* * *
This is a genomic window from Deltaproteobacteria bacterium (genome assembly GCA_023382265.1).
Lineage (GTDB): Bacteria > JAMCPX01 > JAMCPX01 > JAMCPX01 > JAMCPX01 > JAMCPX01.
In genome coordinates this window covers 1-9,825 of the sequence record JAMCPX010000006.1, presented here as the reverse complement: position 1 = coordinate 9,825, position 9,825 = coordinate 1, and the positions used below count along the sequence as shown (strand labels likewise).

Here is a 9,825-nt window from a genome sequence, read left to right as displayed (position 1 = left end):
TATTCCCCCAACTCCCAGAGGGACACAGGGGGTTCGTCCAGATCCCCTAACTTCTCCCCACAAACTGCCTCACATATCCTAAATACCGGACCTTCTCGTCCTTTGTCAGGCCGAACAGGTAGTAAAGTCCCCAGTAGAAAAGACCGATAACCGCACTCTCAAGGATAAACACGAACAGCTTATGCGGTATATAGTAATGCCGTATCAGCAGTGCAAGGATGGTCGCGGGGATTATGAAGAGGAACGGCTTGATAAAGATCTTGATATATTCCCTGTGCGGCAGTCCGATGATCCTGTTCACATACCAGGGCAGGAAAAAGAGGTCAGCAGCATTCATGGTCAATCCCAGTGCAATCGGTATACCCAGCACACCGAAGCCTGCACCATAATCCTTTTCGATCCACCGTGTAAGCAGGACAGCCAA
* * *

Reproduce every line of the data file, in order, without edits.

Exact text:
This is a genomic window from Deltaproteobacteria bacterium (genome assembly GCA_023382265.1).
Lineage (GTDB): Bacteria > JAMCPX01 > JAMCPX01 > JAMCPX01 > JAMCPX01 > JAMCPX01.
In genome coordinates this window covers 1-9,825 of the sequence record JAMCPX010000006.1, presented here as the reverse complement: position 1 = coordinate 9,825, position 9,825 = coordinate 1, and the positions used below count along the sequence as shown (strand labels likewise).

Here is a 9,825-nt window from a genome sequence, read left to right as displayed (position 1 = left end):
TATTCCCCCAACTCCCAGAGGGACACAGGGGGTTCGTCCAGATCCCCTAACTTCTCCCCACAAACTGCCTCACATATCCTAAATACCGGACCTTCTCGTCCTTTGTCAGGCCGAACAGGTAGTAAAGTCCCCAGTAGAAAAGACCGATAACCGCACTCTCAAGGATAAACACGAACAGCTTATGCGGTATATAGTAATGCCGTATCAGCAGTGCAAGGATGGTCGCGGGGATTATGAAGAGGAACGGCTTGATAAAGATCTTGATATATTCCCTGTGCGGCAGTCCGATGATCCTGTTCACATACCAGGGCAGGAAAAAGAGGTCAGCAGCATTCATGGTCAATCCCAGTGCAATCGGTATACCCAGCACACCGAAGCCTGCACCATAATCCTTTTCGATCCACCGTGTAAGCAGGACAGCCAA